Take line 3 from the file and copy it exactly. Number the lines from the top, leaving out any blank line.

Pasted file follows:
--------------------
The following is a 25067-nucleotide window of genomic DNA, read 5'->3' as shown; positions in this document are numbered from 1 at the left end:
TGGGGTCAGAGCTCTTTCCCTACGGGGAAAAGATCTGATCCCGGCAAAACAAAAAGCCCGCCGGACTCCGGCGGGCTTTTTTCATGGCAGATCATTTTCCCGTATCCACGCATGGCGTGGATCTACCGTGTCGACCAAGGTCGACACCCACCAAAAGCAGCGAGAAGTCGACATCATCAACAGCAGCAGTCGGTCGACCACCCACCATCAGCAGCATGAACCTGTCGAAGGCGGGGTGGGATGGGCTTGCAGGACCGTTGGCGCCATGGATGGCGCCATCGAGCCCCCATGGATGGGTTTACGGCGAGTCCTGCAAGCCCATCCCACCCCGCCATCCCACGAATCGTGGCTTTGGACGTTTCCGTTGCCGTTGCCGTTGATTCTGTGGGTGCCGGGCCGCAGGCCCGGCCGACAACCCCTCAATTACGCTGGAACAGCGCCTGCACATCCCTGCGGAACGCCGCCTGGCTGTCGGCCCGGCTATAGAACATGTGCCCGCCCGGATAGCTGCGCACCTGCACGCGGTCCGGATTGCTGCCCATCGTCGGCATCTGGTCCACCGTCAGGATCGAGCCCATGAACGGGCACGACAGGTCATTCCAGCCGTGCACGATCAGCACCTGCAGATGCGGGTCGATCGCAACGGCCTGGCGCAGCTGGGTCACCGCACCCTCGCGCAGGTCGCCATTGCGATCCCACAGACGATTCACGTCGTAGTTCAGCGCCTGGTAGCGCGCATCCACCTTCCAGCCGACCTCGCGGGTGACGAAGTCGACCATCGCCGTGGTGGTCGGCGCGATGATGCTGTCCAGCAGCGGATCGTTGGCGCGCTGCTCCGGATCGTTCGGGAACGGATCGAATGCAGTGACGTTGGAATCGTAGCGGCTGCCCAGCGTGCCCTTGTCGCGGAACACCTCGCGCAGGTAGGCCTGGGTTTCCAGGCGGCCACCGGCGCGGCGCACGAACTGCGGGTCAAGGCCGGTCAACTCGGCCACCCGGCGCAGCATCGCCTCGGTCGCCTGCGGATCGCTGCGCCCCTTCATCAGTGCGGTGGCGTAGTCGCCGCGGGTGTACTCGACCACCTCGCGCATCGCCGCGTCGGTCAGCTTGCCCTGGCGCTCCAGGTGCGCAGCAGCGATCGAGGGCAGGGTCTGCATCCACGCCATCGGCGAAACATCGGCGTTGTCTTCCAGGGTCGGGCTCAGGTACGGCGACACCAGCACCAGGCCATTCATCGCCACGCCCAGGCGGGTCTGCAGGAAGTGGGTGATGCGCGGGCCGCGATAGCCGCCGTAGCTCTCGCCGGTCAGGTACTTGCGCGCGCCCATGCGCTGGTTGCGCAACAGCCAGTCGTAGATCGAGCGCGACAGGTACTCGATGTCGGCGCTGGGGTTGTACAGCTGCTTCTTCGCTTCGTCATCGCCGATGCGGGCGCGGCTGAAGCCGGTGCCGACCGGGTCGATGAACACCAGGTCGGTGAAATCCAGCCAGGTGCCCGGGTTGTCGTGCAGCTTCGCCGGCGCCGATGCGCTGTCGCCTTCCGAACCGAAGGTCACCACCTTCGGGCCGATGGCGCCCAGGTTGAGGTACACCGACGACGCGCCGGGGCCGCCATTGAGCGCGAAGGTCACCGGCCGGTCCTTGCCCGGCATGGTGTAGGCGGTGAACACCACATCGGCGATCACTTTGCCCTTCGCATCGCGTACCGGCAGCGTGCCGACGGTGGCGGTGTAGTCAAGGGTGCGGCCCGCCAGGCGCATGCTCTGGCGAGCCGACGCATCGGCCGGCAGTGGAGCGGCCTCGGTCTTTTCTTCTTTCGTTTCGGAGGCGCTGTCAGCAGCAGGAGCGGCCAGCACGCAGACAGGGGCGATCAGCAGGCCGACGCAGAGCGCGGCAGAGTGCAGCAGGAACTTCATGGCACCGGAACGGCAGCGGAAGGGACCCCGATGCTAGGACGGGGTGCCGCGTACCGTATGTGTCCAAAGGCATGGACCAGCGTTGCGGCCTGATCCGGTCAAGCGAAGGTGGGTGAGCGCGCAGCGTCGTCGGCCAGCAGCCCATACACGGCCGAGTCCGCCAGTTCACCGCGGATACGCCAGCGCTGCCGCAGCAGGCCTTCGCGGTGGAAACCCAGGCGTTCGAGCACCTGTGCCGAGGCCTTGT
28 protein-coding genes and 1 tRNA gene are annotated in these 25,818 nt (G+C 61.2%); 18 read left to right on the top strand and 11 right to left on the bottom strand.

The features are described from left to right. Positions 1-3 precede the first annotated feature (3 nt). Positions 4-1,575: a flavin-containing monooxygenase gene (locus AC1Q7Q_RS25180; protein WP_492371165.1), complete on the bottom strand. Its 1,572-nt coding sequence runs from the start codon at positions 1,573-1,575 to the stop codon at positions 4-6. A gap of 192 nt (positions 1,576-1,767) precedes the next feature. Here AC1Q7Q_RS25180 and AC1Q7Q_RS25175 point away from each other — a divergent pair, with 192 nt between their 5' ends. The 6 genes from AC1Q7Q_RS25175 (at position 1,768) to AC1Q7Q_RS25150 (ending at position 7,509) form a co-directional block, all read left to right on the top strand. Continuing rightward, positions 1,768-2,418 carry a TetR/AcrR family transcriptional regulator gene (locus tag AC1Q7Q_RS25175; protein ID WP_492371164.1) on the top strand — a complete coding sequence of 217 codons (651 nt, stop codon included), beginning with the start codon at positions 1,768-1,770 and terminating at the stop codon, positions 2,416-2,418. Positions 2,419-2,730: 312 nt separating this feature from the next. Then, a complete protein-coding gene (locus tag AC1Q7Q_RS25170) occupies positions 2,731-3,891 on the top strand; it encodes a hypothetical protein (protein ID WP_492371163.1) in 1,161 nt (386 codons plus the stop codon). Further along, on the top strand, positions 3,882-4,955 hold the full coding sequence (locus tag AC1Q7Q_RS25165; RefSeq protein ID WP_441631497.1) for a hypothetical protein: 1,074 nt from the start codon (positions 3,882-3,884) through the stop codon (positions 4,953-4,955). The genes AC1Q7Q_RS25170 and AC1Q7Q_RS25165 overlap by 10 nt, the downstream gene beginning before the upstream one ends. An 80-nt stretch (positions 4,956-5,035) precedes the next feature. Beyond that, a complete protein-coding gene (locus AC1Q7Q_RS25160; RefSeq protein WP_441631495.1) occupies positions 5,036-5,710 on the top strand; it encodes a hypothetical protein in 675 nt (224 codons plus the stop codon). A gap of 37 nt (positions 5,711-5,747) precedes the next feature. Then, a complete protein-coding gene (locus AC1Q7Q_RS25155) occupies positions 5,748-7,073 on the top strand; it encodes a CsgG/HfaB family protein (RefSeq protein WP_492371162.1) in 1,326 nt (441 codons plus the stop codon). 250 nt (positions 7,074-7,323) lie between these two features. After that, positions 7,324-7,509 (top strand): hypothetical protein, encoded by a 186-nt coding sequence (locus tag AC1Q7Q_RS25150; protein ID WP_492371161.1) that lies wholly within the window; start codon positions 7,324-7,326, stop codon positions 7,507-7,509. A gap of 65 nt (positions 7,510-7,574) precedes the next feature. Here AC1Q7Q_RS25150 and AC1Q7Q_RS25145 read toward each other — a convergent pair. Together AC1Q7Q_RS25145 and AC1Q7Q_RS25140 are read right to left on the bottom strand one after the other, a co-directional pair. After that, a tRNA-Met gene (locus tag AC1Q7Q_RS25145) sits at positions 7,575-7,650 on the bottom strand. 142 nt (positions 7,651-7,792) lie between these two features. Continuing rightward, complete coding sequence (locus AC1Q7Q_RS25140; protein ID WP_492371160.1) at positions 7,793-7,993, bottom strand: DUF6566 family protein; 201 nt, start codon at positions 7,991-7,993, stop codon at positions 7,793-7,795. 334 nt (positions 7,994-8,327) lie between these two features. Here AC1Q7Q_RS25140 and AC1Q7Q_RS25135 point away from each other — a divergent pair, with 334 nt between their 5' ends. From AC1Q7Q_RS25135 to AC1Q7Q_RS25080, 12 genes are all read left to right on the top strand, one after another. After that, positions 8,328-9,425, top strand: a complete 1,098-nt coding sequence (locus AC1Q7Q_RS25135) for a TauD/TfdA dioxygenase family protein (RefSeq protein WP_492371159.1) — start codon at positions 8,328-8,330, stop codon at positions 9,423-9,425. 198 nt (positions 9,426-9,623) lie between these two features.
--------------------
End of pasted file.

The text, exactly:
28 protein-coding genes and 1 tRNA gene are annotated in these 25,818 nt (G+C 61.2%); 18 read left to right on the top strand and 11 right to left on the bottom strand.